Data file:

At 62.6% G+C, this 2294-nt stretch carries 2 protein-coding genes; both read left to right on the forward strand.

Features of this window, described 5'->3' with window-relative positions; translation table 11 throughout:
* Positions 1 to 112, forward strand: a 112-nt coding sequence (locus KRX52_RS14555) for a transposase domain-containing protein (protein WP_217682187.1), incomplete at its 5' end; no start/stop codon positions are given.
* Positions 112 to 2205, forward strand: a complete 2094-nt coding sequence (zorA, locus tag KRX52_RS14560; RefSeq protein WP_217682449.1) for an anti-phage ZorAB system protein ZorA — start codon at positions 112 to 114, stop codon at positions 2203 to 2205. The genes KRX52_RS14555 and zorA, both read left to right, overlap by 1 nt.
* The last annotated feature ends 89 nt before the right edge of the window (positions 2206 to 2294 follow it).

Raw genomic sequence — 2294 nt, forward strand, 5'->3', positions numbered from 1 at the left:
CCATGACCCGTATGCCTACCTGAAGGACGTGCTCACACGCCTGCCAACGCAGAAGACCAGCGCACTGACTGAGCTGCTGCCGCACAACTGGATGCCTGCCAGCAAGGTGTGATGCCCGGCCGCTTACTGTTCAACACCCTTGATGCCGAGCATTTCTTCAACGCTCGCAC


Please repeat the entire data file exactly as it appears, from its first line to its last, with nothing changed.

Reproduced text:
At 62.6% G+C, this 2294-nt stretch carries 2 protein-coding genes; both read left to right on the forward strand.

Features of this window, described 5'->3' with window-relative positions; translation table 11 throughout:
* Positions 1 to 112, forward strand: a 112-nt coding sequence (locus KRX52_RS14555) for a transposase domain-containing protein (protein WP_217682187.1), incomplete at its 5' end; no start/stop codon positions are given.
* Positions 112 to 2205, forward strand: a complete 2094-nt coding sequence (zorA, locus tag KRX52_RS14560; RefSeq protein WP_217682449.1) for an anti-phage ZorAB system protein ZorA — start codon at positions 112 to 114, stop codon at positions 2203 to 2205. The genes KRX52_RS14555 and zorA, both read left to right, overlap by 1 nt.
* The last annotated feature ends 89 nt before the right edge of the window (positions 2206 to 2294 follow it).

Raw genomic sequence — 2294 nt, forward strand, 5'->3', positions numbered from 1 at the left:
CCATGACCCGTATGCCTACCTGAAGGACGTGCTCACACGCCTGCCAACGCAGAAGACCAGCGCACTGACTGAGCTGCTGCCGCACAACTGGATGCCTGCCAGCAAGGTGTGATGCCCGGCCGCTTACTGTTCAACACCCTTGATGCCGAGCATTTCTTCAACGCTCGCAC